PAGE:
The highlight of the concert – and one of the standout works of Ultima 2021 – was the first performance of Clara Iannotta‘s we left her in a sack for fairies to reclaim. Wan, shimmering surges projected a metallic sheen with shifting colours, as if the music were moving without moving; into this, unexpected accents added spine-tingling drama, reducing everything to nothing, before flooding the space with light and dark at the same time. This seemed appropriate considering the conflicted nature of the title, suggestive of both the fantastical and the disturbing, though the way Iannotta tapped into the former was especially remarkable, producing a sonic environment of heart-stopping beauty. Often complexity went hand-in-hand with gentleness, teasing out the oblique lyric potential from such an unlikely source as bowed pieces of polystyrene. This was music that didn’t so much make the world stop, as transform the Tøyen Kirke into a world within a world: complete, immersive and genuinely amazing.
It’s also necessary to reach for superlatives in response to the concert given at the rather more austere Sofienberg Kirke by the combined forces of Norwegian vocal group Song Circus and French ensemble Dedalus. The evening was essentially both an encore and a continuation of their concert from Only Connect 2019, focusing again on music by one of France’s most remarkable composers, Pascale Criton. In Bothsways, violinist Silvia Tarozzi and cellist Deborah Walker were astonishing in the way they made the music flit and cartwheel between ghost-like apparitions of pitch in a delicate maelstrom of skittering and pirouetting gestures, arpeggios, sequences and networks of fleeting figments. There was ever the semblance of a diffracted melody rising half-remembered, half-imagined from a quietly rapid morass of wisps, harmonics and undulations – yet simultaneously, seemingly impossibly, also giving the impression of being static. Hearing Walker perform Chaoscaccia again was like hearing it for the first time, initially tip-toeing with all the force of an insect’s legs before switching to patterns where what we saw her doing with her bow seemed to bear no resemblance to what came out of her instrument: diaphanous shapes, all of them wavering, falling, sliding, colliding. The work’s conclusion melded these two elements into a gorgeous ear orgasm of strange, drawn-out near unisons.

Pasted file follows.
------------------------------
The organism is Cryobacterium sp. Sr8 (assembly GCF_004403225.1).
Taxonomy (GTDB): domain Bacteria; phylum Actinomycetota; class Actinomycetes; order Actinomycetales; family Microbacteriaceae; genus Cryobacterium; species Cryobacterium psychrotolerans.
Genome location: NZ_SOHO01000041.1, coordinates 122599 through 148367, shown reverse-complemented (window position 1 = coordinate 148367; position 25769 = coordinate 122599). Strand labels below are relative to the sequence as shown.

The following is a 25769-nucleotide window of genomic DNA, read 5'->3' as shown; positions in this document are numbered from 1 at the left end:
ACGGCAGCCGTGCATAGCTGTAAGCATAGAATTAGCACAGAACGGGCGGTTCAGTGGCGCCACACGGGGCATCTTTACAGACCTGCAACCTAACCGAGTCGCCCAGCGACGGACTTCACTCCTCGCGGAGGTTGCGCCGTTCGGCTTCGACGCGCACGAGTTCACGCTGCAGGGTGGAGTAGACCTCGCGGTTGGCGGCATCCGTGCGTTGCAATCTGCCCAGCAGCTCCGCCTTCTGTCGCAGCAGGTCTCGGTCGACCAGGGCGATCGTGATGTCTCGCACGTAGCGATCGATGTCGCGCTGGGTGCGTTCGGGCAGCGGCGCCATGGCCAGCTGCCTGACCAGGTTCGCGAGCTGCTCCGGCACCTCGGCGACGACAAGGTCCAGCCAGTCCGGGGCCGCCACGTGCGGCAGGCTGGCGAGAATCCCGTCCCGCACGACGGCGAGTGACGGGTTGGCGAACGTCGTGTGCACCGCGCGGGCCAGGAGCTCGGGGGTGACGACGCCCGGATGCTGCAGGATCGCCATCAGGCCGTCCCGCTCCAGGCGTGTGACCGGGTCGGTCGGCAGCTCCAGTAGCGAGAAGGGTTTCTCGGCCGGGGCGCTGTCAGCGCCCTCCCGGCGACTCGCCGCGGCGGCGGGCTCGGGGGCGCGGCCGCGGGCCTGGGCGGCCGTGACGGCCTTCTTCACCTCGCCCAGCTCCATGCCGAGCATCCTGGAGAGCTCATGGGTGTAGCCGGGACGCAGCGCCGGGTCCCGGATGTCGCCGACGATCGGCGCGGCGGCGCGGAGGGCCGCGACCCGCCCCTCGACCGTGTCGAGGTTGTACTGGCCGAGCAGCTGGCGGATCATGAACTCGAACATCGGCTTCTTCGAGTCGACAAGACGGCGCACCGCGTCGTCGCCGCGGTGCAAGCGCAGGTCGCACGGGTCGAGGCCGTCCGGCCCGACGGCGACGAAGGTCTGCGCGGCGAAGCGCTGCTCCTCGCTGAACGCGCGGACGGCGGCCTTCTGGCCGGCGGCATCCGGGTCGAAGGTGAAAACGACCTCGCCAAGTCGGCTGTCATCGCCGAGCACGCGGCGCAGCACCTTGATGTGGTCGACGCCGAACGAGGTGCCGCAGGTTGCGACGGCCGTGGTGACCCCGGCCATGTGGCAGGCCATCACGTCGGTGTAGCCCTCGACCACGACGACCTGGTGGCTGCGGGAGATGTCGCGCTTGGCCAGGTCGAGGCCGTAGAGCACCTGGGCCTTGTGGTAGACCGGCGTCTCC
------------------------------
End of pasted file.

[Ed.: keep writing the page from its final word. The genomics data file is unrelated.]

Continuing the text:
No less impressive was ensemble piece Process, where the players established an environment of sighing tones punctuated by guitar accents and deep, complex muted trombone growls laden with harmonics. The sum total of these actions was a soundworld that left one rapt from the moment it began to when its final evaporation was complete. But the concert was dominated by Soar II, again a work performed by Tarozzi, Walker and Song Circus two years ago, again sounding utterly new. Like a music suspended in time, or which occupies a different field of reference or plane of existence, its movements though glacial were yet always in flux, with slowly shifting not-quite-but-kind-of-almost-unison notes mixed with sighing, breathing and subtle vocal overtones. It gave the impression of an everlasting exhalation, or possibly of simultaneous breaths in and out, like a form of sonic circular breathing. It was a performance that simply beggared belief, impossible to grasp its intricacies, leaving one simply to surrender to its inscrutable marvels, lost in a reverie of bowed, blown, pitched and aspirated friction. Its end felt less like a dissipation than as if it had expanded to occupy the entirety of the space, the limits of the Sofienberg Kirke defined by the limits of the now silent music, enclosing us inside it. So complete was this impression that it didn’t remotely feel as if Soar II had actually finished, but was simply continuing on, imperceptibly, into eternity.